By Spacetrucking 2 Comments
I've been thinking a lot about Steam and digital distribution in general lately. I believe, it was the most significant gaming trend of 2009, as it allowed us to enjoy games like Shadow Complex, flower and the near-endless amount of Fallout 3 DLC content - things that would have never seen the light of day had it not been for services like XBLA and such. In general, I'm really happy with the way it all works. I prefer managing my game library online and its more convenient to buy too. But I do have one big concern for the current model - pricing (for retail games specifically).
Both those titles would've been amazing buys if there were cheaper on Steam at launch. Ask yourself, would you give Bionic Commando a try if it was say $20 (or $30 on consoles) ? The game certainly had some issues but at that price range, it's an outstanding buy. I can't speak with any authority about sales figures and the accounting behind it all but I just wonder if Grin would still be around if that had been the case. This analogy/supposition goes double for Dead Space and the demise of Visceral Games.
Runic Games had the right idea with Torchlight. The game has been selling extremely well, partly due to its sweet price range. They even have a solid fan base now to launch their MMO on and it's a great success story that most publishers can learn from.
The thing that really stumps me is why don't more people do it ? I understand they won't want to kill their retail business but how about you drop the price after two-three weeks of release ? If the game doesn't do well at 40, drop it to 20. If the crazy steam sale figures for Crysis or Dead Space are anything to go by, people are willing to try new things at that range - even if they are not part of the original target demographic. The best part of digital distribution is that it doesn't cost you anything to generate out more keys ( Prey "sold out" being the sole exception somehow). Even if Valve/MS/Sony get a sizable chunk of the profits, you're still making money and at no extra cost.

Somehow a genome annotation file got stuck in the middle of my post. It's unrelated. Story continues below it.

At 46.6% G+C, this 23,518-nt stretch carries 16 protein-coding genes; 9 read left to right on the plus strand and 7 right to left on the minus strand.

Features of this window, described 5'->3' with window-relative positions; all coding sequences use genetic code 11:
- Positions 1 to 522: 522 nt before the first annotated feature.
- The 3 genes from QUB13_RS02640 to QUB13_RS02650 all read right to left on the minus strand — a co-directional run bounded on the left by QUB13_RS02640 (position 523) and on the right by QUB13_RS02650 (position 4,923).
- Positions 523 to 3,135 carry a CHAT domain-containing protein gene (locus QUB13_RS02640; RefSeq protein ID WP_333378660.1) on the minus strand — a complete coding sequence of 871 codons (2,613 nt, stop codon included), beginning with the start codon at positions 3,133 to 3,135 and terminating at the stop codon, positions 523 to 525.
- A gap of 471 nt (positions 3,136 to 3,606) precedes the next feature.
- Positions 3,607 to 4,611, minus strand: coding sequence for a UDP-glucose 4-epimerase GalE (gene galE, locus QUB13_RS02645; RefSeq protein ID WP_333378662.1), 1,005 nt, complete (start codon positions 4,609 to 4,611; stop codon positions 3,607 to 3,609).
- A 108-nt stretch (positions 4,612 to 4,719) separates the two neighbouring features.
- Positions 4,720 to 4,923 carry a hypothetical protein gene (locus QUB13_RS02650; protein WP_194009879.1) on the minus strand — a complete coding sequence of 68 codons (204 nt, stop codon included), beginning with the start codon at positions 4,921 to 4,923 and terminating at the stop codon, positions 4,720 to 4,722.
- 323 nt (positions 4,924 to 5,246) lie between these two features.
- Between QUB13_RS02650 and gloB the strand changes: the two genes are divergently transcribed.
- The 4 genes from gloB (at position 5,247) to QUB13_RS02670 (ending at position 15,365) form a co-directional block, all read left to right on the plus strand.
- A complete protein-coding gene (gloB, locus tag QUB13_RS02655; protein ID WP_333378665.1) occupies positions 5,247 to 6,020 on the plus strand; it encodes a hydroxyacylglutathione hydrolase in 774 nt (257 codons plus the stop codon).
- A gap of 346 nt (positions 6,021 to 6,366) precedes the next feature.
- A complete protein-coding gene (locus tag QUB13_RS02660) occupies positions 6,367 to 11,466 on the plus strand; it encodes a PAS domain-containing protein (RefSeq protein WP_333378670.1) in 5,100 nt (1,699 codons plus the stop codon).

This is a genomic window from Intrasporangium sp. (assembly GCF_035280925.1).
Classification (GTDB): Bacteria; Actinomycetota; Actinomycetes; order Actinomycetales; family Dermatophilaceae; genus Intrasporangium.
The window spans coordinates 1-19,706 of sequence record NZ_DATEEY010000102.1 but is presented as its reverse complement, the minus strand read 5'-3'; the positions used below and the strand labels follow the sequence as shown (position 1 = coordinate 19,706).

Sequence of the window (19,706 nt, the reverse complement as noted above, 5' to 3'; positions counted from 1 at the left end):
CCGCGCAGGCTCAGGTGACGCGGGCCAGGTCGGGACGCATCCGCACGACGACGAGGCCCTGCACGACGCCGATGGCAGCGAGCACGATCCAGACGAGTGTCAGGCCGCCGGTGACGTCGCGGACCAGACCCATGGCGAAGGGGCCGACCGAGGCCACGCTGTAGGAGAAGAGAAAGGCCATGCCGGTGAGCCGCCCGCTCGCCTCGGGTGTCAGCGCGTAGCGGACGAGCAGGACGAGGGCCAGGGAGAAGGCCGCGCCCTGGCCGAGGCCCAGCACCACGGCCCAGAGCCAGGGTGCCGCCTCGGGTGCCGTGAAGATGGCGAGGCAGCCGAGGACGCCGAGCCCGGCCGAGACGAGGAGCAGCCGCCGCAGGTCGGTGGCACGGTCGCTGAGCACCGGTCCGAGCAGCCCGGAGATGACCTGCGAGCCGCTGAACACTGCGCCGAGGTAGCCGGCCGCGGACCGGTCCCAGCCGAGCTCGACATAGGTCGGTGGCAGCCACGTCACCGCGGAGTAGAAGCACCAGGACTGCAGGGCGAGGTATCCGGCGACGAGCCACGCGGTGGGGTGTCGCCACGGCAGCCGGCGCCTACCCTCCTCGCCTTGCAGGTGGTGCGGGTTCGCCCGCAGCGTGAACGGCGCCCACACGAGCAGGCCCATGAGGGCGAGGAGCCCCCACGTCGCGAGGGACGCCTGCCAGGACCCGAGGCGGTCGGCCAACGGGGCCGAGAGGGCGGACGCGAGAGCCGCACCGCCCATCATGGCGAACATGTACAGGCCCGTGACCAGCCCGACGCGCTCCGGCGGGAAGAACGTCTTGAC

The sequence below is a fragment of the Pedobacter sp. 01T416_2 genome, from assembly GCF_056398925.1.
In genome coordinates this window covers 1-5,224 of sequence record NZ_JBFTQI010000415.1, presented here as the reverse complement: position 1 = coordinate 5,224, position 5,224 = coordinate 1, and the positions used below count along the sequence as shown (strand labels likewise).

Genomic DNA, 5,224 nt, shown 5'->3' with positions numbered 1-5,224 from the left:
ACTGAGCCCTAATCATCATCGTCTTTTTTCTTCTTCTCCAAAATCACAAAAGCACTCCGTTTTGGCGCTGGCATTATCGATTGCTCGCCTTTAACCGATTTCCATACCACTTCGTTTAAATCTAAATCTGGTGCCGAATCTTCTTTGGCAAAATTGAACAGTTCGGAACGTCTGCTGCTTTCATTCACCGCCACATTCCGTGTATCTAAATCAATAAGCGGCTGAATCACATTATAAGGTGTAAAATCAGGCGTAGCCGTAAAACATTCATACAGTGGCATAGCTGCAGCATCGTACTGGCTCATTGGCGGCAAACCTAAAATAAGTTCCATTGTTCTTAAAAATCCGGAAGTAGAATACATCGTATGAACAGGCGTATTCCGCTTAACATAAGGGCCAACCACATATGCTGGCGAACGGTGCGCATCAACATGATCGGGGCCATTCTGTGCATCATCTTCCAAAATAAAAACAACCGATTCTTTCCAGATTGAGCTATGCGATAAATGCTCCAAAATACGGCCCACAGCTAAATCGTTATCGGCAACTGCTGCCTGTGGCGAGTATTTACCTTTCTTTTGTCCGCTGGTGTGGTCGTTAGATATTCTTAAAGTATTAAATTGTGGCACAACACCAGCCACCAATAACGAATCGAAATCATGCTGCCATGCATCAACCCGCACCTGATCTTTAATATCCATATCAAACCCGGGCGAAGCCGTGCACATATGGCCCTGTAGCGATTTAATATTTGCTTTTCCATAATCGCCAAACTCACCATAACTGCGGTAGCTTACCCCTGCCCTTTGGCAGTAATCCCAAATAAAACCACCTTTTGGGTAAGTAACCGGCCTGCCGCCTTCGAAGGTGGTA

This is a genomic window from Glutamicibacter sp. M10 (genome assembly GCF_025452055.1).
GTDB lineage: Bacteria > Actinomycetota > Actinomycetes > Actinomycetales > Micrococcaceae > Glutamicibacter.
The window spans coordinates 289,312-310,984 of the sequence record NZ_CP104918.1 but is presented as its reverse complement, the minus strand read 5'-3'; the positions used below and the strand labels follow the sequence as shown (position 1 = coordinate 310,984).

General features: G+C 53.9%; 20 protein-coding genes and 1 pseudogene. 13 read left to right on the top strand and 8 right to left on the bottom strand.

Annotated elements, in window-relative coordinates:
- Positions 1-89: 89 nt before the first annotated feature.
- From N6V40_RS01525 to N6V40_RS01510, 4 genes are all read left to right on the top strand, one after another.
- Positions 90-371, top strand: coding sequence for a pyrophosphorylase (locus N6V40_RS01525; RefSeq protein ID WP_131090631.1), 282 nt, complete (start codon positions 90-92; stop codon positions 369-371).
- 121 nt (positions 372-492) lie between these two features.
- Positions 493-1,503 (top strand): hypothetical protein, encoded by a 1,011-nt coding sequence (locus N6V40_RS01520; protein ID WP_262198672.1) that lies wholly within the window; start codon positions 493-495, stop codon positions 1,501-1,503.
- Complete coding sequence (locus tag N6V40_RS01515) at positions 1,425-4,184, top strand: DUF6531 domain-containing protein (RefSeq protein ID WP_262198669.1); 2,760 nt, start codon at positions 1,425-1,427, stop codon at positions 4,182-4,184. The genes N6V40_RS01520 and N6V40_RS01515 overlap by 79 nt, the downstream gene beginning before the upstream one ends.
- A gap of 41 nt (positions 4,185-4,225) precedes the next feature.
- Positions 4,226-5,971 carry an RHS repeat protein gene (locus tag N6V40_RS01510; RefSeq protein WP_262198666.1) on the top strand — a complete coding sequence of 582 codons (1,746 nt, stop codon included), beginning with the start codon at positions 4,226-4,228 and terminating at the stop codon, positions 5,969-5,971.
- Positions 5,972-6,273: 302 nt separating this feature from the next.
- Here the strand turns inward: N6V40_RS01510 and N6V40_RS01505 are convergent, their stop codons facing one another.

If you look at all the lay offs last year, the game industry is really hurting right now. Production costs are upwards of millions with everyone trying to score the next Modern Warfare. It's about time some of them realized that not everything is going to sell millions. If anything, learn from the success of all the small download-only games from 2009. Maybe they can achieve more by just lowering their expectations. I realize that digital distribution is not part of the problem here but it can be part of the solution.